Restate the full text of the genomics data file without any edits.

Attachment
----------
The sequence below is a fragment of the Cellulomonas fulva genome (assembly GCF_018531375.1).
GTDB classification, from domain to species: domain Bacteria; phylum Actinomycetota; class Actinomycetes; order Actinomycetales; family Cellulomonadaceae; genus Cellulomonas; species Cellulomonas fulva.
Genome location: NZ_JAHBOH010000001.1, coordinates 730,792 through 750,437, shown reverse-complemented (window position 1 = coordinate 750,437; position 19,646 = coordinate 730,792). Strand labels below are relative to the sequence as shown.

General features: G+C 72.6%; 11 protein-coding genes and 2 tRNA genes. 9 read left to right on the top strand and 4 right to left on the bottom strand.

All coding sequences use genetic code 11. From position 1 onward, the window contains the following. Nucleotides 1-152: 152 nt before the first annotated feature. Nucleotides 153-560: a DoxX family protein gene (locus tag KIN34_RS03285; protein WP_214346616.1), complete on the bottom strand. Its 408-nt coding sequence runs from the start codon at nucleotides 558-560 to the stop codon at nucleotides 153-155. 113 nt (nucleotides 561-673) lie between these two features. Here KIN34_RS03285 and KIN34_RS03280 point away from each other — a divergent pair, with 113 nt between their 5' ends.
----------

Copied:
The sequence below is a fragment of the Cellulomonas fulva genome (assembly GCF_018531375.1).
GTDB classification, from domain to species: domain Bacteria; phylum Actinomycetota; class Actinomycetes; order Actinomycetales; family Cellulomonadaceae; genus Cellulomonas; species Cellulomonas fulva.
Genome location: NZ_JAHBOH010000001.1, coordinates 730,792 through 750,437, shown reverse-complemented (window position 1 = coordinate 750,437; position 19,646 = coordinate 730,792). Strand labels below are relative to the sequence as shown.

General features: G+C 72.6%; 11 protein-coding genes and 2 tRNA genes. 9 read left to right on the top strand and 4 right to left on the bottom strand.

All coding sequences use genetic code 11. From position 1 onward, the window contains the following. Nucleotides 1-152: 152 nt before the first annotated feature. Nucleotides 153-560: a DoxX family protein gene (locus tag KIN34_RS03285; protein WP_214346616.1), complete on the bottom strand. Its 408-nt coding sequence runs from the start codon at nucleotides 558-560 to the stop codon at nucleotides 153-155. 113 nt (nucleotides 561-673) lie between these two features. Here KIN34_RS03285 and KIN34_RS03280 point away from each other — a divergent pair, with 113 nt between their 5' ends.